A number of American Press readers did a double-take Wednesday when they saw a front-page story about the town of Welsh paying its police officers $25 an hour to patrol Interstate 10 for traffic and drug violators. This is the same Jeff Davis Parish town where residents over four months ago voiced concern about the rising tide of gun violence and unsolved crimes within the city limits.
The situation got so bad town officials pleaded with State Police and the Jeff Davis Parish Sheriff’s Department for some desperately needed help. Citizens organized the Welsh Citizens Concerned for Public Safety, which stated its purpose.
“We citizens who work and live in the community and around Welsh are concerned about the risk of harm to our people and to the reputation of our town as a result of violence and unsolved crimes locally,” the organization said. “We want our town back. We resolve to organize, to be attentive to, and to support the efforts of law enforcement officials of our town, parish and state to keep the peace so that we and our children can be safe from harm and live in tranquility.”
State Police and the sheriff’s department heard their call and came to the rescue. Tommy Chaisson, the Welsh police chief, said having more police on the streets appeared to be deterring crime and violence.
“There’s been a difference,” Chaisson said. “It has been real quiet lately and I’d have to assume it is because we have so many police officers out there now.”
OK, so how is it Welsh has now decided to put police on Interstate 10? Have things gotten that much better? Maybe they have, but they won’t stay that way long if the police emphasis is put in the wrong places.
It’s no surprise to anyone that money — once again — appears to be the main motive behind the shift to Interstate 10. Police officers will be paid $25 an hour. And from June 1 to Sept. 30 this year, the interstate program generated nearly $35,000 from traffic citations. The take was over $185,000 from June 1, 2010, to May 31, 2011.
That money goes into the town’s general fund, and the police department uses about $60,000 for payroll and payroll-related expenses connected to the Traffic Enforcement Detail. Some is used for vehicles and equipment.
Whenever police are assigned to traffic duties like the TED program, ticket writing is one of the ways their performance is gauged. And town and city officials expect results since fines fuel their budgets.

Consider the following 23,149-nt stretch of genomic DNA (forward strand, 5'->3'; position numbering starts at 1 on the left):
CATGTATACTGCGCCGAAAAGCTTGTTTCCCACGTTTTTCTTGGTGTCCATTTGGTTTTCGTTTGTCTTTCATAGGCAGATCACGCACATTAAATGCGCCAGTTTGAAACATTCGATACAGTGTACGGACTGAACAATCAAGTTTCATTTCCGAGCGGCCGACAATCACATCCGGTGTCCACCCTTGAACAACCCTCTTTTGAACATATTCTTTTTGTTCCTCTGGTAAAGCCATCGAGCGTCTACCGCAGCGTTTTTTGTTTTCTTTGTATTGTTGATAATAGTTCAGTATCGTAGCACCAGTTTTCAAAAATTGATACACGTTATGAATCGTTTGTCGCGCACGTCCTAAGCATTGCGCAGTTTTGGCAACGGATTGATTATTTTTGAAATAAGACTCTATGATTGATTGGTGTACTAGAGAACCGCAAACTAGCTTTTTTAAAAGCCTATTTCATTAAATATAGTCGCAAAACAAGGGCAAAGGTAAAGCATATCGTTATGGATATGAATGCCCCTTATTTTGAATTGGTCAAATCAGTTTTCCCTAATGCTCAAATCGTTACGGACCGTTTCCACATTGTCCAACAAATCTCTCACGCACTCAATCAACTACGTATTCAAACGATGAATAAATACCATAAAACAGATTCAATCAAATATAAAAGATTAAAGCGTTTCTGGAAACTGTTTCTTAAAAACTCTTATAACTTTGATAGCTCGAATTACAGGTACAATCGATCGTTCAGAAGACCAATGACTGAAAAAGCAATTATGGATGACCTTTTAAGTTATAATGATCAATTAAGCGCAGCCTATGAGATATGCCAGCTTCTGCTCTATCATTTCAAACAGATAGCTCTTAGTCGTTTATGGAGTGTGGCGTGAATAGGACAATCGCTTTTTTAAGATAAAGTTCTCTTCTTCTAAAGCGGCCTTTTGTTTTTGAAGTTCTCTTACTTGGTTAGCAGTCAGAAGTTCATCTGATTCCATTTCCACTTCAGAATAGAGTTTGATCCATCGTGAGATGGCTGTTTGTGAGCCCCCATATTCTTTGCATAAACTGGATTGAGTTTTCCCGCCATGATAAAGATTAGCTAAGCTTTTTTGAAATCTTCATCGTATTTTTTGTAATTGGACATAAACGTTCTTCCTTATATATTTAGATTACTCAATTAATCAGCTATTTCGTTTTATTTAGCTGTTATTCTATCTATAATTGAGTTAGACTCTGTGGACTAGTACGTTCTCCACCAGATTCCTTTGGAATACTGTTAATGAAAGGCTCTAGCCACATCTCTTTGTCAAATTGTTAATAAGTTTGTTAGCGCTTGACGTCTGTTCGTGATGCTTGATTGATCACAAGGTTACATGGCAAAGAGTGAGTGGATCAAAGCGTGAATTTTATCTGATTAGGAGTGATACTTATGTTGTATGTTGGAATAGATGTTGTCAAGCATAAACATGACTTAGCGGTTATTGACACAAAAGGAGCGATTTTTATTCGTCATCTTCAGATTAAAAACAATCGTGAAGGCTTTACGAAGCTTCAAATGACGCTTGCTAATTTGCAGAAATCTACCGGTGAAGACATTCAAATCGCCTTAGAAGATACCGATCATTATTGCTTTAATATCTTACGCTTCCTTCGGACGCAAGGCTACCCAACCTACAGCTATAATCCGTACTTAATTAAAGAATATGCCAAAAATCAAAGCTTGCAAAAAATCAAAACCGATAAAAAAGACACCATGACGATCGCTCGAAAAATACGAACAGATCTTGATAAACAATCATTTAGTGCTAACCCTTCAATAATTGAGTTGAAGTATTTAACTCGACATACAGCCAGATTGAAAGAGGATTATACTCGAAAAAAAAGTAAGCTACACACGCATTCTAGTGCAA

Pity the poor motorists who all too often become the victims when they exceed the posted speed limits by a few miles per hour. The situation got so bad statewide the Legislature passed Act 188 of 2009 that puts restrictions on cities and towns not governed by home rule charters. They are supposed to forward fines and penalties to the state treasurer when citations are issued for exceeding the speed limit by less than 10 miles per hour.
Unfortunately, the law has been difficult to enforce. A year after the 2009 law went into effect it was reported during legislative hearings that Crowley was the only Louisiana city that had forwarded those fines to the state treasury. The revenues are used by the Louisiana Highway Safety Commission.
Cities and towns that put too much emphasis on ticketing motorists on nearby interstates often get the reputation of being speed traps. A 2007 legislative auditor’s report said a number of towns made more than 85 percent of their general budget revenue from traffic tickets.
Tourism is also affected. Consider what some motorists said who were ticketed on I-49 near Washington, La.
“I’ll be making many trips to Tulsa, but have decided not to spend any money on gas and food in money-hungry small town Louisiana, and will take my route and money through Mississippi instead,” said one traveler.
Another said, “Speed traps cost small towns more tourist dollars than the proceeds of the tickets. Who would want to invest there when it discourages people to go there?”
Jeff Davis already has a bad reputation when it comes to travelers on I-10. Rarely do motorists drive through the parish without seeing sheriff’s deputies on both sides of the interstate using radar guns to catch speeders.
In the case of Welsh, even some town officials are skeptical of using police to enforce traffic and drug laws on interstate highways. One alderman said a lot of people in his town aren’t happy about police officers working the interstate.
Police in cities and town along the interstate highways have enough to do enforcing laws within their limits. We saw what happened in Welsh when that situation got out of hand and State Police and sheriff’s deputies had to step in to preserve law and order.
Excessive speeding should be rigidly controlled, but State Police have the manpower and the major responsibility when it comes to patrolling interstate and state highways. The main purpose of strict enforcement of traffic laws is to protect the public safety, not to raise revenues for parish, city and town budgets.
Jim Beam, the retired editor of the Lake Charles American Press, has covered people and politics for more than five decades. Contact him at 494-4025 or [email protected].